On the anniversary of Roe v. Wade, the Washington Post Magazine attacked conservative pro-life values on another front - by profiling the new "public face of American assisted suicide," Lawrence Egbert.
On January 22, the Washington Post Magazine's Manuel Roig-Franzia wrote a long profile of Lawrence Egbert, the former director of the Final Exit Network, who by his own admission has been present at 100 peoples' suicides, and "was responsible for signing off on all suicides" for the Final Exit Network.
Roig-Franzia began his piece by examining Egbert's suicide apparatus - while describing Egbert as a normal individual who was "slightly built, genial and energetic retired anesthesiologist with a snowy goatee" and "an 84-year-old doctor, who formerly served as a campus Unitarian Universalist Minister and has taught as an assistant visiting professor at Johns Hopkins University."
Roig-Franzia highlighted the suffering of some the people Egbert helped to commit suicide, noting of one victim that the "gum tissue deteriorated, exposing sharp bones that sliced his tongue; a hole the size of a quarter formed under his chin." Roig-Franzia wrote of another person Egbert killed: "Eating became an exercise in choking and spitting." However, others who qualified for death in Egbert's eyes were merely chronically depressed.
The profile highlighted Egbert's apparent self-doubt about his vocation, declaring that his "zeal is tempered by self doubt." Egbert did nothing to assuage the unease he created, noting "I could be part of a slippery slope to us becoming like Nazis - the Final Exit Network, and me as an individual." Despite Egbert's seeming unease about his work, the piece also noted two instances where Egbert screamed at opponents of his work.
Ironically, the piece ended with the admission that Egbert wants to choose a natural death for himself: "He hopes his body can be an example of a human being who died "a natural death," a death without extended suffering. A death without a hood."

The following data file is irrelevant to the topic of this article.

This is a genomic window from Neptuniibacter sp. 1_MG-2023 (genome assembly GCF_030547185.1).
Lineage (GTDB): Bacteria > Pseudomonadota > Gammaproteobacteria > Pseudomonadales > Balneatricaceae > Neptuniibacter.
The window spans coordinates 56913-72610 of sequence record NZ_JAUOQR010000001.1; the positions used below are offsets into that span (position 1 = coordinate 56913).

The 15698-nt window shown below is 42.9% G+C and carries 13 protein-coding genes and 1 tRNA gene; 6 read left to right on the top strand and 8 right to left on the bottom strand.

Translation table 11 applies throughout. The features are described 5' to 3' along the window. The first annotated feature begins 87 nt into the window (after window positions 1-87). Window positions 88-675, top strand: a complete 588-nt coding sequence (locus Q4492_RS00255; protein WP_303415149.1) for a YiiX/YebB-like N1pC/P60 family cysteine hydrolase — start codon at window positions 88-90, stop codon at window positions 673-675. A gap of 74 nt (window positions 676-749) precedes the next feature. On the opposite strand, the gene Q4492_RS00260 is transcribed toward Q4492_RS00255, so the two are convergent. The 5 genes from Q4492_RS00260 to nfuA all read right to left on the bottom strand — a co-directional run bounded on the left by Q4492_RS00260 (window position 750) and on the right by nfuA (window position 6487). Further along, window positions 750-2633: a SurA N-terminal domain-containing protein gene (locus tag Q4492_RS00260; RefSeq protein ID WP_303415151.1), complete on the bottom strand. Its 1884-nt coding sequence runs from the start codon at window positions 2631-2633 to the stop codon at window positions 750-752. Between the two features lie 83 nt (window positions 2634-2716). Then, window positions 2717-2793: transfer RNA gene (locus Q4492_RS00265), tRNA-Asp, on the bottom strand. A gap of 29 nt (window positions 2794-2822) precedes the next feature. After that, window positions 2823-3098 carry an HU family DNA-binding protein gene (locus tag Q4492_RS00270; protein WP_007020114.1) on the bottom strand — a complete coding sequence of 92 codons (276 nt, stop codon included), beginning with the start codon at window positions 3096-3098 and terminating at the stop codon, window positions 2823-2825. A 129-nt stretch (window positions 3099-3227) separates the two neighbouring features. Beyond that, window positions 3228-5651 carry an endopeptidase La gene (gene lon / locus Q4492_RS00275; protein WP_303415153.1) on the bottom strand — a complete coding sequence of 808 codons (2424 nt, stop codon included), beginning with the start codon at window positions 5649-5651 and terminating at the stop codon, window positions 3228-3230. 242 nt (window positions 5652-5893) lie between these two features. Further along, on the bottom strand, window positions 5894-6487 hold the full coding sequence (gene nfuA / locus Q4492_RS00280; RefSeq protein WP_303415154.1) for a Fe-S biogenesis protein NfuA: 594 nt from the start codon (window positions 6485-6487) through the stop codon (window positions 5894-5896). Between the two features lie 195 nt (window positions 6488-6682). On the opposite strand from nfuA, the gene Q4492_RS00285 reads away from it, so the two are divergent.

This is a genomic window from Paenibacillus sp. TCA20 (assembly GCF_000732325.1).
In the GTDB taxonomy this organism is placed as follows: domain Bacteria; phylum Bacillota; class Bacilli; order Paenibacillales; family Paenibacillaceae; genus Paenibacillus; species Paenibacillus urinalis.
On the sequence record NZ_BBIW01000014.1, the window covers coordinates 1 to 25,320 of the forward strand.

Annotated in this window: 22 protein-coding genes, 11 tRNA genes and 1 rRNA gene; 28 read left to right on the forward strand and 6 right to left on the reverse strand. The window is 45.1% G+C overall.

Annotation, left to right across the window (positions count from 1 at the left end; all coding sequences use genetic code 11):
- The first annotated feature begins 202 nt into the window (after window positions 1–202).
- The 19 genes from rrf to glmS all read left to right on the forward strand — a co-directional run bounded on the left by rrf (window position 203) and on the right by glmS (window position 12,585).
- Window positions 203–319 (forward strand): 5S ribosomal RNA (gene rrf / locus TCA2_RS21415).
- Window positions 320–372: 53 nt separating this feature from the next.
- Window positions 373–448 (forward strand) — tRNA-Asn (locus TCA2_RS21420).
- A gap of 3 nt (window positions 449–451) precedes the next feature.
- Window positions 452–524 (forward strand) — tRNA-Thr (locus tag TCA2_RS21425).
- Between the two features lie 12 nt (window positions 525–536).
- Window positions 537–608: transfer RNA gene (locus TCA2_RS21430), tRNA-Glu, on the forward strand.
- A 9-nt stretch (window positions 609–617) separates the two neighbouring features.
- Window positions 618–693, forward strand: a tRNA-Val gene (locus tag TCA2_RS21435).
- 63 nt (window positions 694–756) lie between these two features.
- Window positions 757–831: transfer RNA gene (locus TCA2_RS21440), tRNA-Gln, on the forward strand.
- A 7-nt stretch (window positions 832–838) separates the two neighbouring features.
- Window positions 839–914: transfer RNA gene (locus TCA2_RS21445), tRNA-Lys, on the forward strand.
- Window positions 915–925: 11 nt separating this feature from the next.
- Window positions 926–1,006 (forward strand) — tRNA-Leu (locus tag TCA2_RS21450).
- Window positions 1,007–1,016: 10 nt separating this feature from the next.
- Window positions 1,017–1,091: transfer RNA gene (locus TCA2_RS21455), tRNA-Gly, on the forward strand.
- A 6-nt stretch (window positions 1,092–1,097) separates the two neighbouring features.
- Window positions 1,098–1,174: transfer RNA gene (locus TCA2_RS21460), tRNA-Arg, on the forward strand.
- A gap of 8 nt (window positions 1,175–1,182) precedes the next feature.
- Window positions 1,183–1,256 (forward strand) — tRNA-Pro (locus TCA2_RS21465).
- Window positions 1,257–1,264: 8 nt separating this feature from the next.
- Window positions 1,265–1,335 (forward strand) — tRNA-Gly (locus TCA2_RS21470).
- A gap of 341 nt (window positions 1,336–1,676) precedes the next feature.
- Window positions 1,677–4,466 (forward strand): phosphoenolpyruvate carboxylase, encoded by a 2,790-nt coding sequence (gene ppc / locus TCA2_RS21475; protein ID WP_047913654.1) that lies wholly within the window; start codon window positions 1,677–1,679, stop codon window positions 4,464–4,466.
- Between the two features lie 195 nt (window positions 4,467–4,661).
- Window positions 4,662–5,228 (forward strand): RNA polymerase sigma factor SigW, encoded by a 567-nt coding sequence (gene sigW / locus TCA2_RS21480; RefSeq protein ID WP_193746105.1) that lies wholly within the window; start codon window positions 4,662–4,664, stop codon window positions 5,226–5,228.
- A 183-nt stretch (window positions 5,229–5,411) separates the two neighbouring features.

Like his predecessor Dr. Kevorkian, Egbert refuses to choose the same death he "assists" others in procuring.
Roig-Franzia's profile did not spare readers the macabre details of assisted suicide, quoting Egbert: "In the final seconds before his patients lose consciousness and die, the words they utter sound like Donald Duck." When Roig-Franzia told Egbert that the hoods used to commit suicide made him "uncomfortable," Egbert responded: "I hope so."
Roig-Franzia acknowledged that assisted suicide was shrouded in controversy. His piece briefly touched on Egbert's legal troubles. Egbert was acquitted in one of his legal cases - but faces several other legal challenges. The piece talked about a "grieving but satisfied family member" of one of the men he killed, although it conceded that "Egbert began accumulating family members who felt aggrieved."
The piece mentioned Egbert's liberalism, noting that his wife was an anti-war activist who had been arrested more than 200 times. But the Post didn't mention that Egbert is on the board of the Maryland ACLU, which received $785,500 from liberal bankroller George Soros from 2000-2009.
Bizarre fascination with death - at both the beginning and end of life - is a hallmark of the left. George Soros' mother was part of the Hemlock Society - and Soros offered to help her commit suicide. Soros boasted about his funding of "The Project on Death in America" in his book "The Philanthropy of George Soros," declaring: "The Project on Death in America was perhaps our most successful domestic program."
Despite Soros' efforts, however, assisted suicide is only legal in a few states. By raising the issue of assisted suicide by profiling one of its foremost practitioners, the Washington Post Magazine seems to be trying to spark debate over whether or not to decriminalize the "right to die."
The piece, not coincidentally, was timed with the anniversary of Roe v. Wade, and published a day before the March for Life. By profiling the lifestyle of the new "public face of American assisted suicide" on the anniversary of Roe v. Wade, the Washington Post Magazine exhibited a bizarre fascination with death - and could not have chosen a more callous time to show it.